According to the HTML5 specification, AppCache is designed to, “enable users to continue interacting with Web applications and documents even when their network connection is unavailable.” Clearly this is a problem worth solving as it enables a number of use-cases which until now weren’t guaranteed to work—such as navigating between previously loaded web pages while offline—or were simply impossible to build (e.g., offline-capable mail clients). Not only does AppCache help bridge the gap between native and web apps, it also has tremendous potential to improve load times and general availability of websites and web apps alike, thanks to allowing for fine-grained pre-loading and persistent caching of assets. This is especially important given the dramatic increase in mobile traffic.
Despite these exciting promises, AppCache suffers from a number of flaws which we believe negatively impact adoption.
One of the largest problems is that it is modeled after the updating process of regular desktop applications. Instead of enabling web developers to build experiences which seamlessly transition from connected to offline and back, AppCache forces them to write offline applications which can access the web when connected. In effect, web pages which reference a cache manifest get served from AppCache even when online. This makes retro-fitting existing web apps nearly impossible and corners development of modern web apps to client-side MVC or similar architectures (where HTML is only used to build the application’s chrome and data is fetched asynchronously). More importantly it breaks the mental model of the web both developers and users have established over the years (navigating to a page yields fresh content).
This brings us to AppCache’s second issue: implicit caching of visited web pages (called master entries by the spec). Although allowing this options is crucial for some use-cases, for example to allow offline browsing of visited public content, it creates security and privacy concerns in others. This issue has been recognized by the spec’s editor, and the Editor’s Draft now contains a tentative fix for it which relies on AppCache following the Cache-Control header’s “no-store” directive.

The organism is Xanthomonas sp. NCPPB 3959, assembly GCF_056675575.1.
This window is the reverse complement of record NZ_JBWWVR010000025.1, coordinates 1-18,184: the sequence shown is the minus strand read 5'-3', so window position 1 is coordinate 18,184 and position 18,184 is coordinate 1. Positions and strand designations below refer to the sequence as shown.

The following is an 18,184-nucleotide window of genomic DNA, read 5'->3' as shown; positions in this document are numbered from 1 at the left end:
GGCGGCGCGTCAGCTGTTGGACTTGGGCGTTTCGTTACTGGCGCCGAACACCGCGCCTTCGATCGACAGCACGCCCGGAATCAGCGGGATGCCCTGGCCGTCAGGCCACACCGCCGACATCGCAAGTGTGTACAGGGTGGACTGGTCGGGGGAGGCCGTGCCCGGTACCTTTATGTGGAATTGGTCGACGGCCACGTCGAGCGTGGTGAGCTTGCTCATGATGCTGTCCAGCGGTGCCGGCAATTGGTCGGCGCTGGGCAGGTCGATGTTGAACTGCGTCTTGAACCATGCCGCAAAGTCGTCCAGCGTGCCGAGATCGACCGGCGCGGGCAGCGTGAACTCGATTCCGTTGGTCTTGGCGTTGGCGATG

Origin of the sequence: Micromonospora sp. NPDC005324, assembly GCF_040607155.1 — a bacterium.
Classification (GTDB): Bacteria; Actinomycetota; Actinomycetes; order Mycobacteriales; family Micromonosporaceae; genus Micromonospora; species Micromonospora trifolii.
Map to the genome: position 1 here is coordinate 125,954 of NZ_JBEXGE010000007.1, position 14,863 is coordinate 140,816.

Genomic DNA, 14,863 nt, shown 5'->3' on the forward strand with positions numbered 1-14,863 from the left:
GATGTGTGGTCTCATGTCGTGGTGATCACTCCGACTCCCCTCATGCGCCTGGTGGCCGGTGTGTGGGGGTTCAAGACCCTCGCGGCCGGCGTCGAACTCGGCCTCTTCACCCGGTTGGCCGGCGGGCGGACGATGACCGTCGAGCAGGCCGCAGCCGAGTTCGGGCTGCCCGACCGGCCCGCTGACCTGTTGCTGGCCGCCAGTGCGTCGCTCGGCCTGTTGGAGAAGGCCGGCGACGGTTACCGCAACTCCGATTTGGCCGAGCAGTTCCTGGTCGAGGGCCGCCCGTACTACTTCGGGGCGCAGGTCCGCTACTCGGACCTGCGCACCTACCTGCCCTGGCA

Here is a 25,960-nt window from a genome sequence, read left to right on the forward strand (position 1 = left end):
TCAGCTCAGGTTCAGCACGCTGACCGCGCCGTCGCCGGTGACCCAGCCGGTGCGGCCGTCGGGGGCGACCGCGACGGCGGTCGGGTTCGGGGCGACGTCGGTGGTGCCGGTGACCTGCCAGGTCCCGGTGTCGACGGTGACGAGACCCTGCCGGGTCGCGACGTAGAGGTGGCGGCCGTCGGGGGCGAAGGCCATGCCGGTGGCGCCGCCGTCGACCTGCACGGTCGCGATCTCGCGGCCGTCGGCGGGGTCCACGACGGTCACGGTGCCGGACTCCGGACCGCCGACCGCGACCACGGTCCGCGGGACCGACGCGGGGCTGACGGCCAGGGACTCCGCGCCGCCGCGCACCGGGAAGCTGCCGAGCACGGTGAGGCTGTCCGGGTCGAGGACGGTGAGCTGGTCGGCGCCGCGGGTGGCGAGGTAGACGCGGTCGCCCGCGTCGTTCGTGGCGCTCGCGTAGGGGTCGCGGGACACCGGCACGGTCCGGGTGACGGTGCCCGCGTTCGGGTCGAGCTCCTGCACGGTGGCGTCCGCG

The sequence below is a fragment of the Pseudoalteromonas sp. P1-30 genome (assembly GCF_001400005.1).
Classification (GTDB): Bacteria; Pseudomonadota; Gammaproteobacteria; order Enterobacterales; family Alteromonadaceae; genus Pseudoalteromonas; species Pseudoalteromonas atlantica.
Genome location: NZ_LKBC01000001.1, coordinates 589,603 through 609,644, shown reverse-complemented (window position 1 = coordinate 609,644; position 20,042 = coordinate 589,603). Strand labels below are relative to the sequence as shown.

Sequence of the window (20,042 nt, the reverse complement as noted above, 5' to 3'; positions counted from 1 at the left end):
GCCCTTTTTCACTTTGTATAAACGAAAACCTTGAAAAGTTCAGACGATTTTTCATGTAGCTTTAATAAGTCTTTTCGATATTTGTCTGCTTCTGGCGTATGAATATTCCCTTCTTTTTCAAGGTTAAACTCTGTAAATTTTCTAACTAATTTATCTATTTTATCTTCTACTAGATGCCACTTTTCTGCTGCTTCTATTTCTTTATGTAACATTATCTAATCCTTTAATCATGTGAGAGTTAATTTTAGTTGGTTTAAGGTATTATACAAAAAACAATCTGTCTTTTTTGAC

We believe both these issues would be better addressed by making implicit caching of master entries opt-in and by completely bypassing the AppCache for master entries when online. Opting-in could be achieved using a syntax around these lines:
CACHE MANIFEST CACHE VISITED PAGES: *
which would even have the added benefit of allowing more fine-grained filtering, e.g.:
CACHE MANIFEST CACHE VISITED PAGES: /posts/ /public/
The last problem with AppCache is how it makes updating non-trivial applications… non trivial. There are a number of reasons for this. Firstly, the current caching process reverses the usual relationship between a document and its assets (a change in the manifest triggers a refresh of the main entry, not the opposite). Fortunately, the modification we suggest above already mitigates that issue. Secondly, the current syntax uses the manifest’s URL as an identifier. This breaks fingerprinting, still the most common technique for cache busting. Using the LINK element (with a rel attribute of “manifest”) instead of the current solution, which relies on the “manifest” attribute of the HTML element, would allow identifying the manifest by the “title” attribute rather than by it’s URL, just like stylesheets, which would enable fingerprinting, e.g.:
<link rel="manifest" title="main" href="/main_1309991142320.manifest" />
Thirdly, the same origin policy restriction prevents storing the manifest on a CDN which would greatly simplify certain scenarios where AppCache is used nearly exclusively as an assets cache.
Increasingly, web technology is used to power full-blown applications distributed across multiple platforms. While a lot of these platforms now support AppCache, most also sport their own, proprietary manifest. Developers are forced to maintain a specific manifest for each distribution platform they target (on top of AppCache’s). Ultimately providing a simpler path for this through a unique, extensible syntax, would probably be ideal.